At the time of writing it is not clear that ERA has accepted this condition, although the shock defection of half of ERA's Board members on June 11, including Chairman Peter McMahon and independent non-executive directors Helen Garnett and David Smith, believed to have been in support of a continuation of mining, appears to have made progress towards resolving any lingering internal tension over which option ERA would pursue.

The Mirarr have made clear that they would not support any continuation of mining at Ranger past the 2021 lease expiry. A statement released in June by the Gundjeihmi Aboriginal Corporation, representing the Mirarr, reads:

"As things stand today we will not support any extended term of mining at Ranger beyond 2021. We take this position because of our experience of 30 years of environmental and cultural impacts at Ranger and because in our talks with Rio Tinto and the Australian Government we have been given no guarantee that Ranger will be the last uranium mine in Kakadu. The Mirarr remain fundamentally opposed to Jabiluka's development. That opposition is intergenerational. We are concerned about the lack of adequate planning for Jabiluka's final rehabilitation and its incorporation into Kakadu."

So after 30 years of uncertainty the question is whether ERA will accept Rio Tinto's life-line in the form of a conditional credit facility, or will it be forced into bankruptcy and risk creating a long-term radioactive legacy to be managed by public funds in the heart of Australia's most recognised national park?

Ranger's mining legacy

As the sun sets on Australia's third mining boom, the uranium industry sinks into irrelevance against the backdrop of a rising renewable trade. As analysts weigh up the social, economic and environmental cost benefit of this latest resource rush, the closure and clean up of Ranger will be a test of our national ability to hold the extractives industry to account.

Without a publicly tested and fully costed rehabilitation plan and timeframe for closure, regional stakeholders are unable to meaningfully engage with the sometimes polarised cultural, scientific, regulatory and corporate views for the post-mining future of the Alligator Rivers region.

It is difficult to see how a best practice rehabilitation exercise could occur in a mere five and a half years between cessation of operations and relinquishment of the lease in 2026. The poor history of the Northern Territory's experimentation with uranium mining at both Rum Jungle and Nabarlek, where rehabilitation and containment efforts are still underway decades after mining ceased, does nothing for public confidence in a comprehensive clean up at Ranger.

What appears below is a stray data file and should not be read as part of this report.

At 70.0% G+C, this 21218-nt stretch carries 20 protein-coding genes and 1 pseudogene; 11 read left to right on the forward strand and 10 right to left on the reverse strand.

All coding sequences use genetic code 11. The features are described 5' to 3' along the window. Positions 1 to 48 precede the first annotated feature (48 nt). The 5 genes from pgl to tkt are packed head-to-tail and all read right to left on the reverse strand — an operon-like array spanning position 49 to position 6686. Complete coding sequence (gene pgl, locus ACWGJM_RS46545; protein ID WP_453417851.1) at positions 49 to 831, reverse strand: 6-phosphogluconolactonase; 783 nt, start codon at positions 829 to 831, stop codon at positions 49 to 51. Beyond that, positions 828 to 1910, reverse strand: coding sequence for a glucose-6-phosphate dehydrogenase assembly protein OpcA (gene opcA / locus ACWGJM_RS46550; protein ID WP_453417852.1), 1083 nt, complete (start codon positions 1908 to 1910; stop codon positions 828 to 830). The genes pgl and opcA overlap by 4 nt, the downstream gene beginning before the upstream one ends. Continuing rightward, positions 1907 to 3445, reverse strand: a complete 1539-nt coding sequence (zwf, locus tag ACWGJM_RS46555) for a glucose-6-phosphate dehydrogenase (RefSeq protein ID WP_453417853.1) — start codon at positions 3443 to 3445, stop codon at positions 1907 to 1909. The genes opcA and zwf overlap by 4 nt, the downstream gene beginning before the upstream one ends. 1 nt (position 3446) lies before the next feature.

The original Ranger Uranium Environmental Inquiry ruled that uranium mining at Ranger was in the national interest, yet few would argue today that the experience of imposed mining at Ranger has had a broad public benefit.

The experience of uranium mining at Ranger and the ongoing struggle to guarantee rehabilitation at the site raises many pointed questions about resource extraction in Australia and on recognised Aboriginal lands.

How can we ensure that rehabilitation is a legally binding, fully costed and planned phase of mining and not the inevitable public cost collateral?

How can resource development be effectively managed to alleviate poverty and not entrench the wealth disparity that leaves a handful with obscene profits and mining sacrifice zones and local communities with sickness?

But it is not just Ranger mine that urgently requires rehabilitation. The impacts and imposition of this hazardous form of mining on the entire Alligator Rivers region and particularly its Aboriginal population requires remediation by both the company and governments who have worked systemically over decades to ensure its exploitation.

Yvonne Margarula, Senior Mirarr Traditional Owner, summarised the experience of mining on Mirarr Country saying, "None of the promises last, but the problems always do."

As Australia's oldest and most contested uranium mine approaches its closure date there is an opportunity for forward-looking Territory and federal governments to act rationally, to accept the uranium industry's proven unviability and to firmly close the door on this, our most controversial contribution to what remains the world's most contaminating resource trade.

Before that, there is a mine-site and a region to be cleaned up and rehabilitated, land including Jabiluka returned to its rightful owners and included in the Kakadu National Park.

Lauren Mellor is the Nuclear Free Campaigner with the Environment Centre NT.

Published in Chain Reaction, national magazine of Friends of the Earth, Australia, edition #124, September 2015,